Finding a place to stay was proving difficult, a year’s deposit being required. One prospective landlady was so suspicious of her tenants-to-be that she went to the police. ‘The police took my fingerprints, they took my wife’s fingerprints. Two commissioners came back to tell me they had discovered who I was.’ They then began angling for a bribe to issue him with ID. Emmanuel ended up paying the money sent for rent by parishioners of St Aidan’s via an intermediary. But that was not the end of the story. He was further interrogated and told to report every week. The first time he went to report, another official was in post and demanding another fat payment. With the threat of a prison term looming if he didn’t cough up, Emmanuel took his family into hiding.
Trying to disappear
He is too frightened to reveal where they are now, but says this: ‘When I came here, I came into a very backward community, with witchcraft and witch- hunting. I spoke to the few people who lived around here. We started having a prayer meeting. I suggested we re-establish the church [which had fallen into disuse]. We support each other through the church. I serve them like a lay preacher.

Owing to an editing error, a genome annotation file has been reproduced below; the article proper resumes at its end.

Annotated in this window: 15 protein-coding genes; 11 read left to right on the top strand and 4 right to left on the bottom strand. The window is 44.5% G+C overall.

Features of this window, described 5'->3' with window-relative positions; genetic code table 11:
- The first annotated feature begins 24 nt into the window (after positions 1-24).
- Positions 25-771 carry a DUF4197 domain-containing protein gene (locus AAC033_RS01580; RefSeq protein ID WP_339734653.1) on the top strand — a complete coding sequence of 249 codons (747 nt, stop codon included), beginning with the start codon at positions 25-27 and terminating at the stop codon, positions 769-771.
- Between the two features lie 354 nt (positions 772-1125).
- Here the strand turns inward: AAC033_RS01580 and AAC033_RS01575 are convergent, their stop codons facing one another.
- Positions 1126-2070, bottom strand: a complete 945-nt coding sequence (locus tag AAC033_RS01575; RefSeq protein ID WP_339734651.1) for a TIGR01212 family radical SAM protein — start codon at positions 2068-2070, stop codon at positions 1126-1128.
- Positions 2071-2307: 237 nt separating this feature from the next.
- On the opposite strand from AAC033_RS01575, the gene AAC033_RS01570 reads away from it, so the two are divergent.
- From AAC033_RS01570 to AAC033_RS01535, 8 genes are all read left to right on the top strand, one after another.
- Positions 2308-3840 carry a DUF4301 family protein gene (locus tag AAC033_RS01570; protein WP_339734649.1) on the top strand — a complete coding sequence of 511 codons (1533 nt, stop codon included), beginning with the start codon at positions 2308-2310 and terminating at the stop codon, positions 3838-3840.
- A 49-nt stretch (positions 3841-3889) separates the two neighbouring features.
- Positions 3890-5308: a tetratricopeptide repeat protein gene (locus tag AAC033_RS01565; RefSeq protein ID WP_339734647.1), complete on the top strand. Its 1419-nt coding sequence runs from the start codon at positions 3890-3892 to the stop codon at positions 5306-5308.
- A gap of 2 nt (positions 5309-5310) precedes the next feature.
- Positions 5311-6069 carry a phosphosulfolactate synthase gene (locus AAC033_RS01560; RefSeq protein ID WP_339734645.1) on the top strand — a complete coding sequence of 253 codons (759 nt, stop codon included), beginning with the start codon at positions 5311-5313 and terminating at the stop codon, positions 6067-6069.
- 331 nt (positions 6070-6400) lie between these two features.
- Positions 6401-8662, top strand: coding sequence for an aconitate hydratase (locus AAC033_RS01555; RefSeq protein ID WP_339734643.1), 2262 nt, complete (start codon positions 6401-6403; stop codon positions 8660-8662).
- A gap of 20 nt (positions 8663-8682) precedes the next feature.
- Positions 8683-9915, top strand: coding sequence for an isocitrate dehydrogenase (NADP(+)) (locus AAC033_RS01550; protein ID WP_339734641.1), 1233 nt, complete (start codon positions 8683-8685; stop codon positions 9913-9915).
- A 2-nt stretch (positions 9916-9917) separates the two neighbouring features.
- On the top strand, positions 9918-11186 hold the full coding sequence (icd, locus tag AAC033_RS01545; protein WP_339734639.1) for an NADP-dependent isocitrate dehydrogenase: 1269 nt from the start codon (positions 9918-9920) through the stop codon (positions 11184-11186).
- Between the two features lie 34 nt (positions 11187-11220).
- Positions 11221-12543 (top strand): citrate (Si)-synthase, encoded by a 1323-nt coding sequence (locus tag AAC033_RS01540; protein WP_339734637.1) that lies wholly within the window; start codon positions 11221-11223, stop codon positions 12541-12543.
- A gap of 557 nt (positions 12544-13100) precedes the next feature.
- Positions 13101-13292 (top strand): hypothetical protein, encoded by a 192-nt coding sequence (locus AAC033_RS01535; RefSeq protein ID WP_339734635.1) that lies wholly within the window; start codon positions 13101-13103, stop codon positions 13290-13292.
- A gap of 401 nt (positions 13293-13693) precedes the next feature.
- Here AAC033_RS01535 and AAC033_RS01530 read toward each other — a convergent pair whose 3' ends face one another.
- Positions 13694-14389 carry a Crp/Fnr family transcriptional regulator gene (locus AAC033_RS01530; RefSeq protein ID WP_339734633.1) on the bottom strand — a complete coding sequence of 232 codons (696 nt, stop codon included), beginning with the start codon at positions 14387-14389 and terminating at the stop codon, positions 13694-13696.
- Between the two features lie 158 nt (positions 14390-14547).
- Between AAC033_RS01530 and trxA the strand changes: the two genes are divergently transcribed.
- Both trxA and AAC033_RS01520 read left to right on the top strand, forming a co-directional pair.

‘I have been visiting a local orphanage. We have some stuff that was sent to us from England from our local church there. Most of it is baby stuff. So we went there and handed it to them. This is how we gain favour from them. In return they come with coco yam, with peas. That’s how we manage where we are.
‘The people here are very remote. They don’t have television. Radio reception is not good. But believe me, the people here shouldn’t discover who I am. By the time they discover this, I hope I will have won their trust. Then they won’t react so hostile.’
I ask after the baby. ‘She is now with an exorcist; I took her this morning to a Catholic priest. She has been having diarrhoea, she’s been coughing and vomiting. Yesterday I discovered that she was very pale. Her eyes were going greenish. Early in the morning, at 6 o’clock, my wife suggested I take her to an exorcist. We’ve done all sorts of medication; we don’t have the money to buy more medication. We’ve gone to get medication from the roadside. It is not helpful at all. It’s a very difficult time.’ There are heaving sobs at the other end of the line.